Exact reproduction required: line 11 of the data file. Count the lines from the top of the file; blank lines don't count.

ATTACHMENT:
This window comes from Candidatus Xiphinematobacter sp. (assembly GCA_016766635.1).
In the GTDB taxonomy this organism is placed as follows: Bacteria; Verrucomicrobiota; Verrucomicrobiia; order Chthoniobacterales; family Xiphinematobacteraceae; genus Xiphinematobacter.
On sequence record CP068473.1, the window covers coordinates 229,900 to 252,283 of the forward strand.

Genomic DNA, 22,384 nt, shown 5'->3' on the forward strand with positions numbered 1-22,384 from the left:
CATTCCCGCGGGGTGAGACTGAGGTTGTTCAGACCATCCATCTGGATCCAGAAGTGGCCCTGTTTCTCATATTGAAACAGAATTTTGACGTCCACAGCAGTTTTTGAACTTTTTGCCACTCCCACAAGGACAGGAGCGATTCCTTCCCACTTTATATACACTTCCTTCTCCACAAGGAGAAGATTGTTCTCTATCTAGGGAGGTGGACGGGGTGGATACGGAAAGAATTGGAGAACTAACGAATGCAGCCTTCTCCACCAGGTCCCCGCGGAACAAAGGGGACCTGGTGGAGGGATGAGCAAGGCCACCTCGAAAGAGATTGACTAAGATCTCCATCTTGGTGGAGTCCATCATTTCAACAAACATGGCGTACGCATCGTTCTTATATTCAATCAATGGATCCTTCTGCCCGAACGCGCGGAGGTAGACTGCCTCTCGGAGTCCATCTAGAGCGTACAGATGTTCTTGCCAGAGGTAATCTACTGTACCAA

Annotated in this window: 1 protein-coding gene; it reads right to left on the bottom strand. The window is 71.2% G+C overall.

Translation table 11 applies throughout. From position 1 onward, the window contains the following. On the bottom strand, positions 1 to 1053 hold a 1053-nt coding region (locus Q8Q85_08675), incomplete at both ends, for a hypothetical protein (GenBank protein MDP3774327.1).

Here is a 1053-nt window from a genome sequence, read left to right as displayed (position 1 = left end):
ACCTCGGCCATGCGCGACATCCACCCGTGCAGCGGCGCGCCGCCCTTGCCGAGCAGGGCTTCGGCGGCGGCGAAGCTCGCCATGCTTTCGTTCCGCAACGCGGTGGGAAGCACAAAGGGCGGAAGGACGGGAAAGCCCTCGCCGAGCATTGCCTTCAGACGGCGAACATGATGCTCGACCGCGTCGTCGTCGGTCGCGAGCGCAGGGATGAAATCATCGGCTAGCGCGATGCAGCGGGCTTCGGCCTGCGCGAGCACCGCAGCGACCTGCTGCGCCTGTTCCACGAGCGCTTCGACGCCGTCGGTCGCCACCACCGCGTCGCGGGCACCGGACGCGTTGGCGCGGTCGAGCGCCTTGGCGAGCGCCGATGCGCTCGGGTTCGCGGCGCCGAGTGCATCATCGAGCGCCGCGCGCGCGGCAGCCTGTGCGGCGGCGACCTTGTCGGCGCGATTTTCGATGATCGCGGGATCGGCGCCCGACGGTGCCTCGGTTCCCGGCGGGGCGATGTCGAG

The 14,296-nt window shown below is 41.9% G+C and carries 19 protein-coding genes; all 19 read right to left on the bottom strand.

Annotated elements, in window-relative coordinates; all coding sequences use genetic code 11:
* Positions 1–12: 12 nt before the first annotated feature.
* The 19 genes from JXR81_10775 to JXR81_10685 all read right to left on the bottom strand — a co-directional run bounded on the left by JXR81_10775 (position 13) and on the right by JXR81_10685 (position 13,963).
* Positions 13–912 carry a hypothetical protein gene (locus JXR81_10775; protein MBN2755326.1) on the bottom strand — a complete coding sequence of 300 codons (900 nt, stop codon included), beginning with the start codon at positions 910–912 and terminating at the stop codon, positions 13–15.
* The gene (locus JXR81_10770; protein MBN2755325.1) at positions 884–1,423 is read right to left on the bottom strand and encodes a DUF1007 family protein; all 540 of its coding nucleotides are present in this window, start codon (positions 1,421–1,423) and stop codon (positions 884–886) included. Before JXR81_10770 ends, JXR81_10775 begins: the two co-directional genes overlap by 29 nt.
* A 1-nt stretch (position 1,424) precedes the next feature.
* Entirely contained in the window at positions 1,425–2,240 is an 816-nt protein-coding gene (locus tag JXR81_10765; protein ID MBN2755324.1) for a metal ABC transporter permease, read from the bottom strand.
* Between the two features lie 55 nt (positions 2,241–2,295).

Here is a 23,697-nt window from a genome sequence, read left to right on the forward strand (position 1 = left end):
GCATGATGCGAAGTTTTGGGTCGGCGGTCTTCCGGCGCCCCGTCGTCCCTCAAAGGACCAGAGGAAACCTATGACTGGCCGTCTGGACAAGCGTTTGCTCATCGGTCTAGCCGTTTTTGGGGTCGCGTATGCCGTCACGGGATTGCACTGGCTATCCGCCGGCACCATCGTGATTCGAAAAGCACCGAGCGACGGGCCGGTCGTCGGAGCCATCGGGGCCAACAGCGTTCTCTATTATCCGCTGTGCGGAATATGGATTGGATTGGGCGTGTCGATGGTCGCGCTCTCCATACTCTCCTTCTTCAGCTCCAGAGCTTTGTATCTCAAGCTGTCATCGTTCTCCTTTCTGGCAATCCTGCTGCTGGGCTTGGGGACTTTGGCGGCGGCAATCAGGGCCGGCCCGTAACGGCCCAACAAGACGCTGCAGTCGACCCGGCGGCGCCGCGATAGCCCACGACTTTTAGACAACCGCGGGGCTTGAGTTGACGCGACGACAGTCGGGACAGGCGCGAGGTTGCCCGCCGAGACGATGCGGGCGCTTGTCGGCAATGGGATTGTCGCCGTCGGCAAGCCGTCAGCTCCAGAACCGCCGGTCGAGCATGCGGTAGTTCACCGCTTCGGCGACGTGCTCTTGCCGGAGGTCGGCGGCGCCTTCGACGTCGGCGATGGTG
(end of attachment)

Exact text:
Annotated elements, in window-relative coordinates; all coding sequences use genetic code 11: